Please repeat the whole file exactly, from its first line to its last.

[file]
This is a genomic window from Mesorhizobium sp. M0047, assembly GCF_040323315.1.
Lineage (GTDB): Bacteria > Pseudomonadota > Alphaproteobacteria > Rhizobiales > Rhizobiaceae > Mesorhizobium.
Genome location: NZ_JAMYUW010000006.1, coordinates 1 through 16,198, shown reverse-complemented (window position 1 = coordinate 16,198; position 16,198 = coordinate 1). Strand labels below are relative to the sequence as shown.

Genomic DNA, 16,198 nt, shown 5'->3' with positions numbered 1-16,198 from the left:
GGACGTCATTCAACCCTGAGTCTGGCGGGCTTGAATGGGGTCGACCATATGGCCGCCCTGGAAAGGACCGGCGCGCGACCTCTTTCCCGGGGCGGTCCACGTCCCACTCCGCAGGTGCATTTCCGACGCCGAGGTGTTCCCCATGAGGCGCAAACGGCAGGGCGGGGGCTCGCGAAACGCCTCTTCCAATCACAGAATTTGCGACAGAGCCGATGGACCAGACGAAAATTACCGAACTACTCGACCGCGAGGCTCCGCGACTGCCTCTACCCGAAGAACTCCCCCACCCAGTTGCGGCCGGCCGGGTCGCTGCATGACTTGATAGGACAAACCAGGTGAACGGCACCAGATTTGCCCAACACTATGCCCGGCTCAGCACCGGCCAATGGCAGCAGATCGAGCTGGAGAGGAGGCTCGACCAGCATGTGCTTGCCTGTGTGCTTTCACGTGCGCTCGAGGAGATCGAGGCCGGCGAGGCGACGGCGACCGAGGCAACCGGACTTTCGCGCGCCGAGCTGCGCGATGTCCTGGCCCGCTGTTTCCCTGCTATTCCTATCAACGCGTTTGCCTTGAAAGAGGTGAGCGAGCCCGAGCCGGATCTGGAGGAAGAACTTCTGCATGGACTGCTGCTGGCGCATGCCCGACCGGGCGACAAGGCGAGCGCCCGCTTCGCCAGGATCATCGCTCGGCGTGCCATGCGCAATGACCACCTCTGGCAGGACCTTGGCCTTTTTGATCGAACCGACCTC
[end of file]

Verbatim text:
This is a genomic window from Mesorhizobium sp. M0047, assembly GCF_040323315.1.
Lineage (GTDB): Bacteria > Pseudomonadota > Alphaproteobacteria > Rhizobiales > Rhizobiaceae > Mesorhizobium.
Genome location: NZ_JAMYUW010000006.1, coordinates 1 through 16,198, shown reverse-complemented (window position 1 = coordinate 16,198; position 16,198 = coordinate 1). Strand labels below are relative to the sequence as shown.

Genomic DNA, 16,198 nt, shown 5'->3' with positions numbered 1-16,198 from the left:
GGACGTCATTCAACCCTGAGTCTGGCGGGCTTGAATGGGGTCGACCATATGGCCGCCCTGGAAAGGACCGGCGCGCGACCTCTTTCCCGGGGCGGTCCACGTCCCACTCCGCAGGTGCATTTCCGACGCCGAGGTGTTCCCCATGAGGCGCAAACGGCAGGGCGGGGGCTCGCGAAACGCCTCTTCCAATCACAGAATTTGCGACAGAGCCGATGGACCAGACGAAAATTACCGAACTACTCGACCGCGAGGCTCCGCGACTGCCTCTACCCGAAGAACTCCCCCACCCAGTTGCGGCCGGCCGGGTCGCTGCATGACTTGATAGGACAAACCAGGTGAACGGCACCAGATTTGCCCAACACTATGCCCGGCTCAGCACCGGCCAATGGCAGCAGATCGAGCTGGAGAGGAGGCTCGACCAGCATGTGCTTGCCTGTGTGCTTTCACGTGCGCTCGAGGAGATCGAGGCCGGCGAGGCGACGGCGACCGAGGCAACCGGACTTTCGCGCGCCGAGCTGCGCGATGTCCTGGCCCGCTGTTTCCCTGCTATTCCTATCAACGCGTTTGCCTTGAAAGAGGTGAGCGAGCCCGAGCCGGATCTGGAGGAAGAACTTCTGCATGGACTGCTGCTGGCGCATGCCCGACCGGGCGACAAGGCGAGCGCCCGCTTCGCCAGGATCATCGCTCGGCGTGCCATGCGCAATGACCACCTCTGGCAGGACCTTGGCCTTTTTGATCGAACCGACCTC